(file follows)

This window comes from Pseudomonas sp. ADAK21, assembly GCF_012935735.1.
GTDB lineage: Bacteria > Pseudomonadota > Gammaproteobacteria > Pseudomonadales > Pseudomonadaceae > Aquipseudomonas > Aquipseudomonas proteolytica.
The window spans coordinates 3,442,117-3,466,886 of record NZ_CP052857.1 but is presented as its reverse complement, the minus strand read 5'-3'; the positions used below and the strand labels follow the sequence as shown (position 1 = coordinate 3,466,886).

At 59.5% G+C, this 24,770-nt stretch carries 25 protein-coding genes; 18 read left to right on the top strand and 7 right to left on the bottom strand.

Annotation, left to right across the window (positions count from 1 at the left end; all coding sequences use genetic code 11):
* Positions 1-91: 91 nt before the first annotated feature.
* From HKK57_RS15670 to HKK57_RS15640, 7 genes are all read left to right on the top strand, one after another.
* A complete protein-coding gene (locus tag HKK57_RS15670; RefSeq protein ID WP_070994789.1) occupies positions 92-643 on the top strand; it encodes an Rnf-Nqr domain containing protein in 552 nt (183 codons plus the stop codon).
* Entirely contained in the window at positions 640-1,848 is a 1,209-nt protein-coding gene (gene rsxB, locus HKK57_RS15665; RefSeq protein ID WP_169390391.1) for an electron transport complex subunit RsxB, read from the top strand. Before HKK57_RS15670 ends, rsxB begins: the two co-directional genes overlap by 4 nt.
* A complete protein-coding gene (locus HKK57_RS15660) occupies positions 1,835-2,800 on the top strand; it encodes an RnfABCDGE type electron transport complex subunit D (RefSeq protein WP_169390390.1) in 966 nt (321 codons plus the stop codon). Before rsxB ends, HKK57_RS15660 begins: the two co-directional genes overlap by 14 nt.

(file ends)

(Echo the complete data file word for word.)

This window comes from Pseudomonas sp. ADAK21, assembly GCF_012935735.1.
GTDB lineage: Bacteria > Pseudomonadota > Gammaproteobacteria > Pseudomonadales > Pseudomonadaceae > Aquipseudomonas > Aquipseudomonas proteolytica.
The window spans coordinates 3,442,117-3,466,886 of record NZ_CP052857.1 but is presented as its reverse complement, the minus strand read 5'-3'; the positions used below and the strand labels follow the sequence as shown (position 1 = coordinate 3,466,886).

At 59.5% G+C, this 24,770-nt stretch carries 25 protein-coding genes; 18 read left to right on the top strand and 7 right to left on the bottom strand.

Annotation, left to right across the window (positions count from 1 at the left end; all coding sequences use genetic code 11):
* Positions 1-91: 91 nt before the first annotated feature.
* From HKK57_RS15670 to HKK57_RS15640, 7 genes are all read left to right on the top strand, one after another.
* A complete protein-coding gene (locus tag HKK57_RS15670; RefSeq protein ID WP_070994789.1) occupies positions 92-643 on the top strand; it encodes an Rnf-Nqr domain containing protein in 552 nt (183 codons plus the stop codon).
* Entirely contained in the window at positions 640-1,848 is a 1,209-nt protein-coding gene (gene rsxB, locus HKK57_RS15665; RefSeq protein ID WP_169390391.1) for an electron transport complex subunit RsxB, read from the top strand. Before HKK57_RS15670 ends, rsxB begins: the two co-directional genes overlap by 4 nt.
* A complete protein-coding gene (locus HKK57_RS15660) occupies positions 1,835-2,800 on the top strand; it encodes an RnfABCDGE type electron transport complex subunit D (RefSeq protein WP_169390390.1) in 966 nt (321 codons plus the stop codon). Before rsxB ends, HKK57_RS15660 begins: the two co-directional genes overlap by 14 nt.